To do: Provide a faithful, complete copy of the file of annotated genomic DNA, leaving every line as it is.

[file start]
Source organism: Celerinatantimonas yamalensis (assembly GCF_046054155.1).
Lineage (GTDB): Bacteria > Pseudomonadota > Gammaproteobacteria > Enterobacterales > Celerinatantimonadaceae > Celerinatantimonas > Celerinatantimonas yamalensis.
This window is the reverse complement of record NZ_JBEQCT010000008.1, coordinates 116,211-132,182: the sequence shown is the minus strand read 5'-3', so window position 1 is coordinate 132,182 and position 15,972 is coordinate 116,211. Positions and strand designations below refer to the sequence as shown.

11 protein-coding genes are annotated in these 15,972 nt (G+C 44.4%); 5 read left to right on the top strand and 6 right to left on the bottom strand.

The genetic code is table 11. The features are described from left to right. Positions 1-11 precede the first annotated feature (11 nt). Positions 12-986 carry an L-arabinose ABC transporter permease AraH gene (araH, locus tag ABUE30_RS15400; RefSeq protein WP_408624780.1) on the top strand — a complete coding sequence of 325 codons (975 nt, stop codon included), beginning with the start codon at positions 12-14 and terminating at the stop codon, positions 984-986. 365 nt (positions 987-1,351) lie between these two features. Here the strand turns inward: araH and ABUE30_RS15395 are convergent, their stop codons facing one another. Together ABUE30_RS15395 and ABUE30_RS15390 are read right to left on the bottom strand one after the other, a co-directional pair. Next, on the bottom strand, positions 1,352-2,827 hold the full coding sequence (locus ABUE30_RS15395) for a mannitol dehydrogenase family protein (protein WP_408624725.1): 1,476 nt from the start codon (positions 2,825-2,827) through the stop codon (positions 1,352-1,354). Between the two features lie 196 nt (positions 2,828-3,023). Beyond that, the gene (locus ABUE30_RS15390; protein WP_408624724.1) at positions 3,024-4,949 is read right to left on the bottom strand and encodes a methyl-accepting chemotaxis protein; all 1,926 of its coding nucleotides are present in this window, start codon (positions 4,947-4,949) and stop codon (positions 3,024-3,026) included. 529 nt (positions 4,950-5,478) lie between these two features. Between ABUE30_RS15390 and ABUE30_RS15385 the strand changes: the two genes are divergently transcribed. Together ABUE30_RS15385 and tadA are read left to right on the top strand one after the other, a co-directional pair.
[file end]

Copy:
Source organism: Celerinatantimonas yamalensis (assembly GCF_046054155.1).
Lineage (GTDB): Bacteria > Pseudomonadota > Gammaproteobacteria > Enterobacterales > Celerinatantimonadaceae > Celerinatantimonas > Celerinatantimonas yamalensis.
This window is the reverse complement of record NZ_JBEQCT010000008.1, coordinates 116,211-132,182: the sequence shown is the minus strand read 5'-3', so window position 1 is coordinate 132,182 and position 15,972 is coordinate 116,211. Positions and strand designations below refer to the sequence as shown.

11 protein-coding genes are annotated in these 15,972 nt (G+C 44.4%); 5 read left to right on the top strand and 6 right to left on the bottom strand.

The genetic code is table 11. The features are described from left to right. Positions 1-11 precede the first annotated feature (11 nt). Positions 12-986 carry an L-arabinose ABC transporter permease AraH gene (araH, locus tag ABUE30_RS15400; RefSeq protein WP_408624780.1) on the top strand — a complete coding sequence of 325 codons (975 nt, stop codon included), beginning with the start codon at positions 12-14 and terminating at the stop codon, positions 984-986. 365 nt (positions 987-1,351) lie between these two features. Here the strand turns inward: araH and ABUE30_RS15395 are convergent, their stop codons facing one another. Together ABUE30_RS15395 and ABUE30_RS15390 are read right to left on the bottom strand one after the other, a co-directional pair. Next, on the bottom strand, positions 1,352-2,827 hold the full coding sequence (locus ABUE30_RS15395) for a mannitol dehydrogenase family protein (protein WP_408624725.1): 1,476 nt from the start codon (positions 2,825-2,827) through the stop codon (positions 1,352-1,354). Between the two features lie 196 nt (positions 2,828-3,023). Beyond that, the gene (locus ABUE30_RS15390; protein WP_408624724.1) at positions 3,024-4,949 is read right to left on the bottom strand and encodes a methyl-accepting chemotaxis protein; all 1,926 of its coding nucleotides are present in this window, start codon (positions 4,947-4,949) and stop codon (positions 3,024-3,026) included. 529 nt (positions 4,950-5,478) lie between these two features. Between ABUE30_RS15390 and ABUE30_RS15385 the strand changes: the two genes are divergently transcribed. Together ABUE30_RS15385 and tadA are read left to right on the top strand one after the other, a co-directional pair.